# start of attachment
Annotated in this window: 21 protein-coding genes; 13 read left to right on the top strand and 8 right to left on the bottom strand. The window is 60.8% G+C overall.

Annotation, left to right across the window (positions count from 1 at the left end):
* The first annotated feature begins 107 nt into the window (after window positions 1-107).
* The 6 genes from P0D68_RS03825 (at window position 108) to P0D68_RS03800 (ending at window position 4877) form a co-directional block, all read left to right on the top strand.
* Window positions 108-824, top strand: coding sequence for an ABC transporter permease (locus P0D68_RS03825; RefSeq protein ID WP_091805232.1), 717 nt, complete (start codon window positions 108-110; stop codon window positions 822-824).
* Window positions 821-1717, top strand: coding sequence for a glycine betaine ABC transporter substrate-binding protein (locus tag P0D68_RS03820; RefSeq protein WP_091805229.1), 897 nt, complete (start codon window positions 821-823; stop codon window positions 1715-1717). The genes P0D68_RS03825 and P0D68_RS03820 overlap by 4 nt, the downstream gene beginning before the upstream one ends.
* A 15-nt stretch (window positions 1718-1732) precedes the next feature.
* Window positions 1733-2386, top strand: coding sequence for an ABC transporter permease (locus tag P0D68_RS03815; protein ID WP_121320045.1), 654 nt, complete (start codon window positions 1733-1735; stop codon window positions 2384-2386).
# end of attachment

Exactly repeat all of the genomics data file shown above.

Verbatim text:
Annotated in this window: 21 protein-coding genes; 13 read left to right on the top strand and 8 right to left on the bottom strand. The window is 60.8% G+C overall.

Annotation, left to right across the window (positions count from 1 at the left end):
* The first annotated feature begins 107 nt into the window (after window positions 1-107).
* The 6 genes from P0D68_RS03825 (at window position 108) to P0D68_RS03800 (ending at window position 4877) form a co-directional block, all read left to right on the top strand.
* Window positions 108-824, top strand: coding sequence for an ABC transporter permease (locus P0D68_RS03825; RefSeq protein ID WP_091805232.1), 717 nt, complete (start codon window positions 108-110; stop codon window positions 822-824).
* Window positions 821-1717, top strand: coding sequence for a glycine betaine ABC transporter substrate-binding protein (locus tag P0D68_RS03820; RefSeq protein WP_091805229.1), 897 nt, complete (start codon window positions 821-823; stop codon window positions 1715-1717). The genes P0D68_RS03825 and P0D68_RS03820 overlap by 4 nt, the downstream gene beginning before the upstream one ends.
* A 15-nt stretch (window positions 1718-1732) precedes the next feature.
* Window positions 1733-2386, top strand: coding sequence for an ABC transporter permease (locus tag P0D68_RS03815; protein ID WP_121320045.1), 654 nt, complete (start codon window positions 1733-1735; stop codon window positions 2384-2386).